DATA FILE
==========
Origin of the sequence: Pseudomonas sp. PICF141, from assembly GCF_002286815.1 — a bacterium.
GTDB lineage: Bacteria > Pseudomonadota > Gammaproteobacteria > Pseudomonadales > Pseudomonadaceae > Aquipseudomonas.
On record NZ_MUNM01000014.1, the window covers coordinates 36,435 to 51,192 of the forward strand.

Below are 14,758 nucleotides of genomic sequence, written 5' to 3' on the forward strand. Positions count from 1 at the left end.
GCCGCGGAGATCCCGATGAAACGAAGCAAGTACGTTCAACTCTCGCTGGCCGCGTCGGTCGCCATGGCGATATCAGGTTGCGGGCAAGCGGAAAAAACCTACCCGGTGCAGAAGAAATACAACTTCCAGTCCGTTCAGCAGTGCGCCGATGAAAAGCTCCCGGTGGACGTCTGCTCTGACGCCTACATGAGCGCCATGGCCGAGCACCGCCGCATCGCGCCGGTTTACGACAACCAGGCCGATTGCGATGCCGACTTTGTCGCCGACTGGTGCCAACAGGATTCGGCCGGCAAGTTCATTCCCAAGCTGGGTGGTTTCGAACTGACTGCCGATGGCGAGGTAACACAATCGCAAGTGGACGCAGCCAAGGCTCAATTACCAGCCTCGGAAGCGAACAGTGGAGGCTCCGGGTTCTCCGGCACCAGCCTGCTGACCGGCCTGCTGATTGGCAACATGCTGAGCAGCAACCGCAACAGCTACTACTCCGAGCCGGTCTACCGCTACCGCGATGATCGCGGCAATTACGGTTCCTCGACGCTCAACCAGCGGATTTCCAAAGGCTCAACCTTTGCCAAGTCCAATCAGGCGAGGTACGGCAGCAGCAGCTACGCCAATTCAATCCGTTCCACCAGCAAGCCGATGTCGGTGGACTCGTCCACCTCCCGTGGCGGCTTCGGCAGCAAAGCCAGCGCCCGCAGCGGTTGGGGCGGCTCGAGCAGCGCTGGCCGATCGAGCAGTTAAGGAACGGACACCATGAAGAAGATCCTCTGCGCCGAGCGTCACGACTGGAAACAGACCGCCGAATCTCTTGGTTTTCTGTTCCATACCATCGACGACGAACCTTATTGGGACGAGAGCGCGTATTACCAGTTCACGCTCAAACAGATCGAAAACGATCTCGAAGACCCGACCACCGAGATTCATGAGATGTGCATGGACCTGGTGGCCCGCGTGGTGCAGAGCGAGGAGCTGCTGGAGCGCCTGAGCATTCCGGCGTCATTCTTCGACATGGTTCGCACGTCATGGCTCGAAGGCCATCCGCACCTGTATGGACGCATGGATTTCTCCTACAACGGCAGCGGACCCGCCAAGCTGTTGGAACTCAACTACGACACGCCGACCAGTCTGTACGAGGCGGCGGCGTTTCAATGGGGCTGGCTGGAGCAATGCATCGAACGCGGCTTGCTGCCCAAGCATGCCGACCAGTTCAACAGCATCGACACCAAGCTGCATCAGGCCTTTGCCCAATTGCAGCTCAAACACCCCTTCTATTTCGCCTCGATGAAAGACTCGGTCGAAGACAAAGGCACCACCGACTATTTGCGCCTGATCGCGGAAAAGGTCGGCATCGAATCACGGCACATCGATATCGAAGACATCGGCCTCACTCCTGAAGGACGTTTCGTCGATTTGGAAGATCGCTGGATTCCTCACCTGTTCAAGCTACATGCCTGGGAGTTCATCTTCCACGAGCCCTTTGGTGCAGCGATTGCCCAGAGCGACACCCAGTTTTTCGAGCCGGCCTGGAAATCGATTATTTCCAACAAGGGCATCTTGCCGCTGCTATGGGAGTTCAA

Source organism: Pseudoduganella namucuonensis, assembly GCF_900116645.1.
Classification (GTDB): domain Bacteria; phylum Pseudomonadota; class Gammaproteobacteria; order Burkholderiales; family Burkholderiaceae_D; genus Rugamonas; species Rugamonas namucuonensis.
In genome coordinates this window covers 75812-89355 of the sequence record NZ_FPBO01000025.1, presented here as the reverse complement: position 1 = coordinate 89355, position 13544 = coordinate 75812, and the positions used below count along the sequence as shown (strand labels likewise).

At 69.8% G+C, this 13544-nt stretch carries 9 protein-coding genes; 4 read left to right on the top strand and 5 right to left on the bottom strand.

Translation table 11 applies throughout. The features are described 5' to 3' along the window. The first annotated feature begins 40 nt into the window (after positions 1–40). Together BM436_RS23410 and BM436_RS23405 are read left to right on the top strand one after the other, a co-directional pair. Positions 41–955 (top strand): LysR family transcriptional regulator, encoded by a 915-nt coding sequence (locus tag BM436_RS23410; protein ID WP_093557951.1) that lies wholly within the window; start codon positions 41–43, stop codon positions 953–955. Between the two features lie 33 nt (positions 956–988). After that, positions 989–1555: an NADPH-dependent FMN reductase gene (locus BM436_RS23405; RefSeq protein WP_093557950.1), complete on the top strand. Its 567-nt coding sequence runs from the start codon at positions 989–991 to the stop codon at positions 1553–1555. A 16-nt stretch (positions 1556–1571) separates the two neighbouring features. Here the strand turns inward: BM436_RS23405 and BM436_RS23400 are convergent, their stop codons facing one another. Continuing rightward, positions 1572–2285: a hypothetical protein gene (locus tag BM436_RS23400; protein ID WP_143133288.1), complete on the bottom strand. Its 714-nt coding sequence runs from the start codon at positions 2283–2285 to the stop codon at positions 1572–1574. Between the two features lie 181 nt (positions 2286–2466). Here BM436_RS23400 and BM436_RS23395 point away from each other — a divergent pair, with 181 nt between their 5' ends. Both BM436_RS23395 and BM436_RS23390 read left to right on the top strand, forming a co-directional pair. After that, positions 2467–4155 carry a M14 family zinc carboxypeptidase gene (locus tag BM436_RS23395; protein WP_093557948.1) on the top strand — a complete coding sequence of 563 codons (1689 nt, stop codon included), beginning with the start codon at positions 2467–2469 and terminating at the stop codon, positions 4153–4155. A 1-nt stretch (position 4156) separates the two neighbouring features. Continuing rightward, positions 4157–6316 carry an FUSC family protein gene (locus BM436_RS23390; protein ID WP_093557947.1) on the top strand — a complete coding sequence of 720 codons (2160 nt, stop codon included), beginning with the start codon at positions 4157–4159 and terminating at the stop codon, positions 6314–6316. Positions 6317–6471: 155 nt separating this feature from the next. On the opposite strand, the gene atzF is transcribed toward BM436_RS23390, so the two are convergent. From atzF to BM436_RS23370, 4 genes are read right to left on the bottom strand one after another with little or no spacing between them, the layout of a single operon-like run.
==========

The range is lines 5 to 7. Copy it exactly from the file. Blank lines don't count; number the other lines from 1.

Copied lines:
GCCGCGGAGATCCCGATGAAACGAAGCAAGTACGTTCAACTCTCGCTGGCCGCGTCGGTCGCCATGGCGATATCAGGTTGCGGGCAAGCGGAAAAAACCTACCCGGTGCAGAAGAAATACAACTTCCAGTCCGTTCAGCAGTGCGCCGATGAAAAGCTCCCGGTGGACGTCTGCTCTGACGCCTACATGAGCGCCATGGCCGAGCACCGCCGCATCGCGCCGGTTTACGACAACCAGGCCGATTGCGATGCCGACTTTGTCGCCGACTGGTGCCAACAGGATTCGGCCGGCAAGTTCATTCCCAAGCTGGGTGGTTTCGAACTGACTGCCGATGGCGAGGTAACACAATCGCAAGTGGACGCAGCCAAGGCTCAATTACCAGCCTCGGAAGCGAACAGTGGAGGCTCCGGGTTCTCCGGCACCAGCCTGCTGACCGGCCTGCTGATTGGCAACATGCTGAGCAGCAACCGCAACAGCTACTACTCCGAGCCGGTCTACCGCTACCGCGATGATCGCGGCAATTACGGTTCCTCGACGCTCAACCAGCGGATTTCCAAAGGCTCAACCTTTGCCAAGTCCAATCAGGCGAGGTACGGCAGCAGCAGCTACGCCAATTCAATCCGTTCCACCAGCAAGCCGATGTCGGTGGACTCGTCCACCTCCCGTGGCGGCTTCGGCAGCAAAGCCAGCGCCCGCAGCGGTTGGGGCGGCTCGAGCAGCGCTGGCCGATCGAGCAGTTAAGGAACGGACACCATGAAGAAGATCCTCTGCGCCGAGCGTCACGACTGGAAACAGACCGCCGAATCTCTTGGTTTTCTGTTCCATACCATCGACGACGAACCTTATTGGGACGAGAGCGCGTATTACCAGTTCACGCTCAAACAGATCGAAAACGATCTCGAAGACCCGACCACCGAGATTCATGAGATGTGCATGGACCTGGTGGCCCGCGTGGTGCAGAGCGAGGAGCTGCTGGAGCGCCTGAGCATTCCGGCGTCATTCTTCGACATGGTTCGCACGTCATGGCTCGAAGGCCATCCGCACCTGTATGGACGCATGGATTTCTCCTACAACGGCAGCGGACCCGCCAAGCTGTTGGAACTCAACTACGACACGCCGACCAGTCTGTACGAGGCGGCGGCGTTTCAATGGGGCTGGCTGGAGCAATGCATCGAACGCGGCTTGCTGCCCAAGCATGCCGACCAGTTCAACAGCATCGACACCAAGCTGCATCAGGCCTTTGCCCAATTGCAGCTCAAACACCCCTTCTATTTCGCCTCGATGAAAGACTCGGTCGAAGACAAAGGCACCACCGACTATTTGCGCCTGATCGCGGAAAAGGTCGGCATCGAATCACGGCACATCGATATCGAAGACATCGGCCTCACTCCTGAAGGACGTTTCGTCGATTTGGAAGATCGCTGGATTCCTCACCTGTTCAAGCTACATGCCTGGGAGTTCATCTTCCACGAGCCCTTTGGTGCAGCGATTGCCCAGAGCGACACCCAGTTTTTCGAGCCGGCCTGGAAATCGATTATTTCCAACAAGGGCATCTTGCCGCTGCTATGGGAGTTCAA

Source organism: Pseudoduganella namucuonensis, assembly GCF_900116645.1.
Classification (GTDB): domain Bacteria; phylum Pseudomonadota; class Gammaproteobacteria; order Burkholderiales; family Burkholderiaceae_D; genus Rugamonas; species Rugamonas namucuonensis.